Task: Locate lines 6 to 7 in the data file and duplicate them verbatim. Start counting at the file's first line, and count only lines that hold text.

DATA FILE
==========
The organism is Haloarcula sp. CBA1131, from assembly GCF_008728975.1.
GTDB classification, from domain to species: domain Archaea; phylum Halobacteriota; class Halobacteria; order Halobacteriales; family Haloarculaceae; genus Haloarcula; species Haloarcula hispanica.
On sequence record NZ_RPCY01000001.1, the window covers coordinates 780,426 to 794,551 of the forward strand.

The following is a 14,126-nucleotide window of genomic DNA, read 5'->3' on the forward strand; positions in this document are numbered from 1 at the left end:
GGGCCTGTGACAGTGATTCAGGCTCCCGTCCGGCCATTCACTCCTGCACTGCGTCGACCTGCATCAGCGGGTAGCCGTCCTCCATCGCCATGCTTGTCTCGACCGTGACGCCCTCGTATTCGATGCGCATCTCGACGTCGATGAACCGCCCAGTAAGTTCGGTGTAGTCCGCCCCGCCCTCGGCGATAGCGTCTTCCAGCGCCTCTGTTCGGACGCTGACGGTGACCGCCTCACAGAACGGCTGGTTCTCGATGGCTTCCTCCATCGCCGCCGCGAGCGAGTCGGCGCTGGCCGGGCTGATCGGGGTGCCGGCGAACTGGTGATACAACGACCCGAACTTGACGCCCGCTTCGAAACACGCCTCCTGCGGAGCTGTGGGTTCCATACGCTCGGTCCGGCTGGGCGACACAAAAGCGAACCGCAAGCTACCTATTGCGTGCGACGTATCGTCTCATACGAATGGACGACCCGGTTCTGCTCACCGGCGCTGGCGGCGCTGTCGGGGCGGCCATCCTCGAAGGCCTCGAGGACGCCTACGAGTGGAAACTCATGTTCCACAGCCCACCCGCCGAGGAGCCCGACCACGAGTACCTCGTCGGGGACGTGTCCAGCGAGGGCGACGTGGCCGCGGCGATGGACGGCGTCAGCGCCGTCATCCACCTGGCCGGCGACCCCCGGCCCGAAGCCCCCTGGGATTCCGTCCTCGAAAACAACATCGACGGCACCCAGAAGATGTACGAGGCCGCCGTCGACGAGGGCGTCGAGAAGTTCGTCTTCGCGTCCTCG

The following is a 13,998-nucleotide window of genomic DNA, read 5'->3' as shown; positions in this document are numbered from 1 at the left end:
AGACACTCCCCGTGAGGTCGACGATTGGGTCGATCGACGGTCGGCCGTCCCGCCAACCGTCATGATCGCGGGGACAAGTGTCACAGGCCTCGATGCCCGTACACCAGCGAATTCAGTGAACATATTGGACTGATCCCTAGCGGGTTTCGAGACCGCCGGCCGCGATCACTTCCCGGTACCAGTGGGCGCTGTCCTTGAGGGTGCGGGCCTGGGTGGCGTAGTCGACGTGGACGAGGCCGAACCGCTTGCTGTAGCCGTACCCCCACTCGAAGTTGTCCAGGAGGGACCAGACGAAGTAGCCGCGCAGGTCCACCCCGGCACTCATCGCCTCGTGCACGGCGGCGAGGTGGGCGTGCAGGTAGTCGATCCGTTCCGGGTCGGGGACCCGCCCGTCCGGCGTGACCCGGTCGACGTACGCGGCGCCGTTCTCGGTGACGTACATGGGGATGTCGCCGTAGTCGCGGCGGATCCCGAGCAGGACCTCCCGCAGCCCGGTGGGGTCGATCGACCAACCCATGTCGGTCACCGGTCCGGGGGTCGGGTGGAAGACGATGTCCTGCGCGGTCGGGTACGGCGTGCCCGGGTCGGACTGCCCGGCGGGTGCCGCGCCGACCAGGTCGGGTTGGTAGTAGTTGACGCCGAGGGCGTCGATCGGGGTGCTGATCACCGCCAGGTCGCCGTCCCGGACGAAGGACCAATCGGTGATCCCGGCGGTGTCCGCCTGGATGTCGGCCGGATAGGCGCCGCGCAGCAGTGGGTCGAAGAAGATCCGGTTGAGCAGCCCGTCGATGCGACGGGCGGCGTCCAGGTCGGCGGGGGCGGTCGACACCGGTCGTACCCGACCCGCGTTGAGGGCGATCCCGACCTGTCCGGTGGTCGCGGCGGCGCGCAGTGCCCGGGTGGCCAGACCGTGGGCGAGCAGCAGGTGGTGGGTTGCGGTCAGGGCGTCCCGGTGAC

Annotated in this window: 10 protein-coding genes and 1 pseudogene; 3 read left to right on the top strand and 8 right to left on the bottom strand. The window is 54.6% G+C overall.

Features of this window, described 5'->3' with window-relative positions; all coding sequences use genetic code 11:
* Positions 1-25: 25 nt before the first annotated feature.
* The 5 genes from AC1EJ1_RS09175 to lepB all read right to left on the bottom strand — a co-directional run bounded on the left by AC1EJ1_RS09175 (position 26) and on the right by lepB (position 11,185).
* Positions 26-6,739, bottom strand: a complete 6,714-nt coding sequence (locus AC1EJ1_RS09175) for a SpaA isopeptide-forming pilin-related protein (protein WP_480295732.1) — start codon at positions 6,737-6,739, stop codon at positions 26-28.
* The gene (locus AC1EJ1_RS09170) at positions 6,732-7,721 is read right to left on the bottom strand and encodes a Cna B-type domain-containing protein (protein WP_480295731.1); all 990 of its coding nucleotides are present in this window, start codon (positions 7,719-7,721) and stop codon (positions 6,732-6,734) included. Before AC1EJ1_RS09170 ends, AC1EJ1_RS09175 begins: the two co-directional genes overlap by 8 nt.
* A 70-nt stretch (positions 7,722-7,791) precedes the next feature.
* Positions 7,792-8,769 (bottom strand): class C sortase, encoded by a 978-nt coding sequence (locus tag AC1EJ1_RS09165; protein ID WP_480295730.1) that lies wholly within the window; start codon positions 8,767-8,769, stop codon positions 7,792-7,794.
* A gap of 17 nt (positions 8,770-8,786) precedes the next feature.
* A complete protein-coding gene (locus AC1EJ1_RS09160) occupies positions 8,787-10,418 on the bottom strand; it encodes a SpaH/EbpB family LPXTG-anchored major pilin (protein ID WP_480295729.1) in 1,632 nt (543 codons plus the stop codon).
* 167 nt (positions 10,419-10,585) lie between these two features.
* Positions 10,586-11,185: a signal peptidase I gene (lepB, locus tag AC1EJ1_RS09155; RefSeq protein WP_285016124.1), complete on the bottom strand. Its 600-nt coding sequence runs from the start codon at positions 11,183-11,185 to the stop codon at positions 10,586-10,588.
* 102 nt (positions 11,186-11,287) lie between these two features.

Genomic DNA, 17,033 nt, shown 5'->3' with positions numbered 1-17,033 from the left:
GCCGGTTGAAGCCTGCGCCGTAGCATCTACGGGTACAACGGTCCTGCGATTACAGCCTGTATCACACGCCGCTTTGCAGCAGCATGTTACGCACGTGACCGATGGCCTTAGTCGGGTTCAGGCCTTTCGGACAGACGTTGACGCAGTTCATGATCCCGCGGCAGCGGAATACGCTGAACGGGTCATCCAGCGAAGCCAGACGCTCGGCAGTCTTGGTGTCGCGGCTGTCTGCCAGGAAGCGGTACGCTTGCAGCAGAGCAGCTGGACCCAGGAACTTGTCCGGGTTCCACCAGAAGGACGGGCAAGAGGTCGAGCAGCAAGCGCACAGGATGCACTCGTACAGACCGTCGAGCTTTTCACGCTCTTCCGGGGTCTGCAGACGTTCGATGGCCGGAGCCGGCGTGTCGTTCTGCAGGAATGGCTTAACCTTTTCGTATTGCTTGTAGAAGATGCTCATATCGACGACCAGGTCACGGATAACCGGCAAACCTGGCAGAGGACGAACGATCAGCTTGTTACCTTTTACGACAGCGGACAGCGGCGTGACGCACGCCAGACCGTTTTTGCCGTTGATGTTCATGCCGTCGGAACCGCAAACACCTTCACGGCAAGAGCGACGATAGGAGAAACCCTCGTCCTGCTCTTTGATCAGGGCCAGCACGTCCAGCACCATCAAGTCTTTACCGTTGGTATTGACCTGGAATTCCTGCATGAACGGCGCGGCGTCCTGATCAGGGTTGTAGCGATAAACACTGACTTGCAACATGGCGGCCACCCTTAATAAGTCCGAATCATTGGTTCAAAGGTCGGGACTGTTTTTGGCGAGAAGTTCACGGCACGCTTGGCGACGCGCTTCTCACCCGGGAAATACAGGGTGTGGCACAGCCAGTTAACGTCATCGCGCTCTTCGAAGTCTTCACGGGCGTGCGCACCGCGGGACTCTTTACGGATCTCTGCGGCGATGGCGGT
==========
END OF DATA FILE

The following is a 13,998-nucleotide window of genomic DNA, read 5'->3' as shown; positions in this document are numbered from 1 at the left end:
AGACACTCCCCGTGAGGTCGACGATTGGGTCGATCGACGGTCGGCCGTCCCGCCAACCGTCATGATCGCGGGGACAAGTGTCACAGGCCTCGATGCCCGTACACCAGCGAATTCAGTGAACATATTGGACTGATCCCTAGCGGGTTTCGAGACCGCCGGCCGCGATCACTTCCCGGTACCAGTGGGCGCTGTCCTTGAGGGTGCGGGCCTGGGTGGCGTAGTCGACGTGGACGAGGCCGAACCGCTTGCTGTAGCCGTACCCCCACTCGAAGTTGTCCAGGAGGGACCAGACGAAGTAGCCGCGCAGGTCCACCCCGGCACTCATCGCCTCGTGCACGGCGGCGAGGTGGGCGTGCAGGTAGTCGATCCGTTCCGGGTCGGGGACCCGCCCGTCCGGCGTGACCCGGTCGACGTACGCGGCGCCGTTCTCGGTGACGTACATGGGGATGTCGCCGTAGTCGCGGCGGATCCCGAGCAGGACCTCCCGCAGCCCGGTGGGGTCGATCGACCAACCCATGTCGGTCACCGGTCCGGGGGTCGGGTGGAAGACGATGTCCTGCGCGGTCGGGTACGGCGTGCCCGGGTCGGACTGCCCGGCGGGTGCCGCGCCGACCAGGTCGGGTTGGTAGTAGTTGACGCCGAGGGCGTCGATCGGGGTGCTGATCACCGCCAGGTCGCCGTCCCGGACGAAGGACCAATCGGTGATCCCGGCGGTGTCCGCCTGGATGTCGGCCGGATAGGCGCCGCGCAGCAGTGGGTCGAAGAAGATCCGGTTGAGCAGCCCGTCGATGCGACGGGCGGCGTCCAGGTCGGCGGGGGCGGTCGACACCGGTCGTACCCGACCCGCGTTGAGGGCGATCCCGACCTGTCCGGTGGTCGCGGCGGCGCGCAGTGCCCGGGTGGCCAGACCGTGGGCGAGCAGCAGGTGGTGGGTTGCGGTCAGGGCGTCCCGGTGAC